That is why the industrial agriculture and meat industry can exist. It is due to a basic experience of discernment and independence that violence in any form grows. That thinking does not allow us to see ourselves as part of a larger and interdependent whole, but creates a world where we feel separate from other people and everything else alive. It is a thought pattern that appeals to our fears and greed, which has defined the world in purely economic terms, builds on the idea of eternal growth and profit, and which constantly brings us to battle against others and nature.
The longing for wholeness commits us to a perpetual state of dualistic suffering. We search for God, a soul mate, philosophical ideals, creative ecstasy through the many human values such as power, greed, jealousy and hatred. These dualistic patterns run through out all of samsara creating an endless perpetual dissatisfaction.
The Bodhi Tree is a type of fig tree (Ficus Religiosa) so during the time it is bearing fruit there is much life in the tree as birds and chipmunks are attracted to the tiny figs. October is one of those times so I was fortunate to be able to gather some of the seeds that had dropped from the tree. These can be planted easily and will grow very well in a tropical climate, or as house plants further north.
There is something that comes before all other contemplation, that if it is lacking whatever time and energy is spent in studying is as good as wasted. I’m referring here to a clarity of mind that grasps what’s being talked about, and that can understand it and make connections with our own life, at least to some extent. If we are not moved inwardly by what we hear or read, then something essential is missing.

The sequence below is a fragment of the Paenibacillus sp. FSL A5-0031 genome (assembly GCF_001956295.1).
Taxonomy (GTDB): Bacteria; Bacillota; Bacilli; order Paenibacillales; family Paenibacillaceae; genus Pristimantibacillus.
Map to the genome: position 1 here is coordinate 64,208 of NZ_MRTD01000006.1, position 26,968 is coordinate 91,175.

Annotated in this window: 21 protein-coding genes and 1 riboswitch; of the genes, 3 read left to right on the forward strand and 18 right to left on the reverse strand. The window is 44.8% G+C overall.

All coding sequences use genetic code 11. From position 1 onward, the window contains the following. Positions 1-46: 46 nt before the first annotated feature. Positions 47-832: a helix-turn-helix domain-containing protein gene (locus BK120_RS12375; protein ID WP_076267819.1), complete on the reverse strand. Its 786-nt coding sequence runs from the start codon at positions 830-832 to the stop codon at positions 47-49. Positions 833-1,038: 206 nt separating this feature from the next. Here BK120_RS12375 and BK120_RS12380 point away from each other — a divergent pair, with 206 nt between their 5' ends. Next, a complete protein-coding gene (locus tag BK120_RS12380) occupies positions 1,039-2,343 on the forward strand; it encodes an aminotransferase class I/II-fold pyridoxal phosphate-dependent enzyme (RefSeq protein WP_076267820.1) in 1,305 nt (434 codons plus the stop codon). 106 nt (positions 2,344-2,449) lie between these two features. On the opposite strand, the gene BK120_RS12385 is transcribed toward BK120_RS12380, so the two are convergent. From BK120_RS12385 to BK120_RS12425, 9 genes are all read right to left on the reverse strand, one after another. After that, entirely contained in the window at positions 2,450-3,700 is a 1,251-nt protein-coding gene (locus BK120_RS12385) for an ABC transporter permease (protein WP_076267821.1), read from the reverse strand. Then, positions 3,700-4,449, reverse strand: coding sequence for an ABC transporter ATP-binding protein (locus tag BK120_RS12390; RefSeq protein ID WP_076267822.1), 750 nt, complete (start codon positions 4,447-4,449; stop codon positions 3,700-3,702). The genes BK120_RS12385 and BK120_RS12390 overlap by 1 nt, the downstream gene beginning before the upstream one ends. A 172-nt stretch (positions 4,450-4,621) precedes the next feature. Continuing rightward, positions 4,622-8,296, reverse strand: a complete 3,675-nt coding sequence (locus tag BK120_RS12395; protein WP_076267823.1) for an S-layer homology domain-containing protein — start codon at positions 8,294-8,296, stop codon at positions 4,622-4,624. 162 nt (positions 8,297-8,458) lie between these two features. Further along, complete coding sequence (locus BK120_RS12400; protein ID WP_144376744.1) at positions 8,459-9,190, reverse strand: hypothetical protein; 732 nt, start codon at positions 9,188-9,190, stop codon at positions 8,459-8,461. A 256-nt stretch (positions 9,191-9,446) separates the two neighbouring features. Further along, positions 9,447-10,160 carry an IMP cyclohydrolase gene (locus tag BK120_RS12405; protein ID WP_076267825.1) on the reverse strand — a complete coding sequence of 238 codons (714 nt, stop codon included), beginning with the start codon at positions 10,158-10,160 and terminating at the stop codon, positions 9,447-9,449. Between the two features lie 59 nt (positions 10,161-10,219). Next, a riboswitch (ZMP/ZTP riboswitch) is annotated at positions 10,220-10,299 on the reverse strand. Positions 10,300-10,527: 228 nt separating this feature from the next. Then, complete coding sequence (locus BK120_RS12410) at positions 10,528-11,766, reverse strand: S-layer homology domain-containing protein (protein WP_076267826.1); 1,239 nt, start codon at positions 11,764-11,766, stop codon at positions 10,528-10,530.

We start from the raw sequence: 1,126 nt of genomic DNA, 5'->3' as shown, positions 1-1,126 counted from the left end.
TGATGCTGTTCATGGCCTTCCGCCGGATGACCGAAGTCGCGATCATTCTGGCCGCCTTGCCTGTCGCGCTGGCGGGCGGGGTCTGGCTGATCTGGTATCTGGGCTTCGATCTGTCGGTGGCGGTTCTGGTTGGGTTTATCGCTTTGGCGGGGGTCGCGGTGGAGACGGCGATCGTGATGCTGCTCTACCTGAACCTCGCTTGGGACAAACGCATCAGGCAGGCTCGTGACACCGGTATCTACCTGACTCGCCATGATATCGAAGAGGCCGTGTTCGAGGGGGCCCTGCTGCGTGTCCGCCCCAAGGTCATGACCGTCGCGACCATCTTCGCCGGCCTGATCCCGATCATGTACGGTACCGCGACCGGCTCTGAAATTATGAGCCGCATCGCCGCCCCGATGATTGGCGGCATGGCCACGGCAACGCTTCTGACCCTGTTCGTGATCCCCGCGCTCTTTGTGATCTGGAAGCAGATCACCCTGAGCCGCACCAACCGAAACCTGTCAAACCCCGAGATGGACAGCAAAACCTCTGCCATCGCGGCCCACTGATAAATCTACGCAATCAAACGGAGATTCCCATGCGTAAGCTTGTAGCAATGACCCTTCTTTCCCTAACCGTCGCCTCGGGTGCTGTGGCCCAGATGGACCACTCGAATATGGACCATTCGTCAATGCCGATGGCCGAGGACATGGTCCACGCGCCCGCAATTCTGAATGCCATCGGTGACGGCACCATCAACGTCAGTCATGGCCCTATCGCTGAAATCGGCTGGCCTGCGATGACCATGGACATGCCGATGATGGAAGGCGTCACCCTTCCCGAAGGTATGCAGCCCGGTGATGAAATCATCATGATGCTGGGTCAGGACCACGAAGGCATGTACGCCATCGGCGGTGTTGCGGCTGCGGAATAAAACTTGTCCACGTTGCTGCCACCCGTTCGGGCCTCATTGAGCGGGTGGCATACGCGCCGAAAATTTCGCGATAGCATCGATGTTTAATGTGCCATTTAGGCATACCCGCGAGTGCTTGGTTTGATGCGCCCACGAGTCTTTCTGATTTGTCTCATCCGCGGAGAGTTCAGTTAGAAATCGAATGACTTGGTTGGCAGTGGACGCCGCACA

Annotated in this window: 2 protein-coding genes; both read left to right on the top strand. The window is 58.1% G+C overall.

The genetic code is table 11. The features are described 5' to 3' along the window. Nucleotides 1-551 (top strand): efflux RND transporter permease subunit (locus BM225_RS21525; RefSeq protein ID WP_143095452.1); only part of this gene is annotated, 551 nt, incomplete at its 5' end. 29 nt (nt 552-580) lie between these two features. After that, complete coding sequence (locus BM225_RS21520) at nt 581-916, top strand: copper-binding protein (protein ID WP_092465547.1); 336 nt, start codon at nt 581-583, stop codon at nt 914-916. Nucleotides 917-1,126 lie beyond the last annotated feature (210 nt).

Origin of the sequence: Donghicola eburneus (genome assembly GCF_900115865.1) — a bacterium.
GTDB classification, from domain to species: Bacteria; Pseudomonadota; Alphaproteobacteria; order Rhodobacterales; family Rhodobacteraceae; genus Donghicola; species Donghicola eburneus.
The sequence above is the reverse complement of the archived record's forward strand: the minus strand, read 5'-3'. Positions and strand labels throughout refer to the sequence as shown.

Enjoy this Santa Xmas meditation, overflowing with generosity and good wishes by Adam Moes.
THE PERFECT TIMEView Post
Some people are beneficiaries of a system that enables certain individuals to amass inconceivable riches while countless others are condemned to lives of squalor and disenfranchisement. And while Buddhism extends its systemic lenses on a much wider framework of human suffering, the in-between area of the immediately near us is sometimes neglected.
We almost never think to question our story or to investigate the nature and origins of our inmost sense of self. As a result, our attention remains locked onto the drama of our unfolding life and we remain none the wiser right up until the time it is about to end. Most of us are not even aware that we are fixating on a drama which is neither true nor real and we are accustomed to living almost all of our lives this way. For us, what is nearest and true, as our inmost nature, has become but a distant dream and what is dreamlike and passing is the obsessive focus of our day to day attention.